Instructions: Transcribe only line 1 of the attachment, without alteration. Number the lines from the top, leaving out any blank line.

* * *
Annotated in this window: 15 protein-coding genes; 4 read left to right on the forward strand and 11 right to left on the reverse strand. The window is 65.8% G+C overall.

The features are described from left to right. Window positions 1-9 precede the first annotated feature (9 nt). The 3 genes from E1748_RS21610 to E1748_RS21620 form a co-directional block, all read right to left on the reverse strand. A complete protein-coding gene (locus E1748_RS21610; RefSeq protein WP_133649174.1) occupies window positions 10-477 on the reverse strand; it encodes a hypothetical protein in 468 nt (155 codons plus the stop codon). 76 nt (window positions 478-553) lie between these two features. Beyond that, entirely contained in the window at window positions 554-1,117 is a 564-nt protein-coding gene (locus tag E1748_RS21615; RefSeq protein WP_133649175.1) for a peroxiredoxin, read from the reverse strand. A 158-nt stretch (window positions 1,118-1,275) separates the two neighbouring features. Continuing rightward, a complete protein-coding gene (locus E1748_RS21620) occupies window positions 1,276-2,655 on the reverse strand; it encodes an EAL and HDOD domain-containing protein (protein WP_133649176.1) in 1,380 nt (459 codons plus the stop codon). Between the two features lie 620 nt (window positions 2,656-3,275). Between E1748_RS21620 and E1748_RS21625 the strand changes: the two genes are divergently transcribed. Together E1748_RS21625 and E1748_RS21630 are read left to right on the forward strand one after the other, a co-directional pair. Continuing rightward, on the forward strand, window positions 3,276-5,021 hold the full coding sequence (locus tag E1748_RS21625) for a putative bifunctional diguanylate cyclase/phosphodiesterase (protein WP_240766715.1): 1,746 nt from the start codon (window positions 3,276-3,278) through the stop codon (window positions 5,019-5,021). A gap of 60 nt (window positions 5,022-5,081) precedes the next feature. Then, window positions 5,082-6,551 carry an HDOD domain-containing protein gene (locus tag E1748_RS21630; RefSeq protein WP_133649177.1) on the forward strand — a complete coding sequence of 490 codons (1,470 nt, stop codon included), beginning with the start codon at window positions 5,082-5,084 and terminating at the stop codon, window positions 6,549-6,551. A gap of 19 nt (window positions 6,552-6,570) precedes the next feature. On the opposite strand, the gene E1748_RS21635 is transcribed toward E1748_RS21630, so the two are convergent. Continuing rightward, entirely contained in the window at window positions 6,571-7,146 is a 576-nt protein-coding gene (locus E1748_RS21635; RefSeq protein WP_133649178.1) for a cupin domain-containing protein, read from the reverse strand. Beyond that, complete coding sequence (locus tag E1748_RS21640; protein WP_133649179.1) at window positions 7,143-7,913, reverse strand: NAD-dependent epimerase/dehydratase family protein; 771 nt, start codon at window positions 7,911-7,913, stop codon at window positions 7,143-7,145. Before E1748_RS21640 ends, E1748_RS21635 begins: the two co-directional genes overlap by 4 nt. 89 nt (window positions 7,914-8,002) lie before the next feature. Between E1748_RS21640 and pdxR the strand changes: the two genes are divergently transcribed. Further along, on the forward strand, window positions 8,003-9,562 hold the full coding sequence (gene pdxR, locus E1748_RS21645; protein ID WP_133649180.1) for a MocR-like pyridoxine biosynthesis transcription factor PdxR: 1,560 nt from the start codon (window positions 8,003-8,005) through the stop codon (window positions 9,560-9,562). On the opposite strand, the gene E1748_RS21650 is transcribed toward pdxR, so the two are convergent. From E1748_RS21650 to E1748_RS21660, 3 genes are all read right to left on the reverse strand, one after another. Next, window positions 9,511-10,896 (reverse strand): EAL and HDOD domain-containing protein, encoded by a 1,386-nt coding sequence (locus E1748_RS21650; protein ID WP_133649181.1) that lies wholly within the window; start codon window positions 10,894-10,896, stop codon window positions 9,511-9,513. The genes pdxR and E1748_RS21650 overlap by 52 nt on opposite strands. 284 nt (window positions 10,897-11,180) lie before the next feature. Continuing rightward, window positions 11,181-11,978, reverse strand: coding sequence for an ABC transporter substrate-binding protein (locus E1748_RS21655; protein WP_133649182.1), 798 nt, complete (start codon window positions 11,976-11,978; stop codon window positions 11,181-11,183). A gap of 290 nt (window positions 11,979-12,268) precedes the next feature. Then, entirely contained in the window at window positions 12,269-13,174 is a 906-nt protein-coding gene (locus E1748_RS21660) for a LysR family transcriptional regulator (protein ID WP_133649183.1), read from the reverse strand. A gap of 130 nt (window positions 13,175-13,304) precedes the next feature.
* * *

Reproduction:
Annotated in this window: 15 protein-coding genes; 4 read left to right on the forward strand and 11 right to left on the reverse strand. The window is 65.8% G+C overall.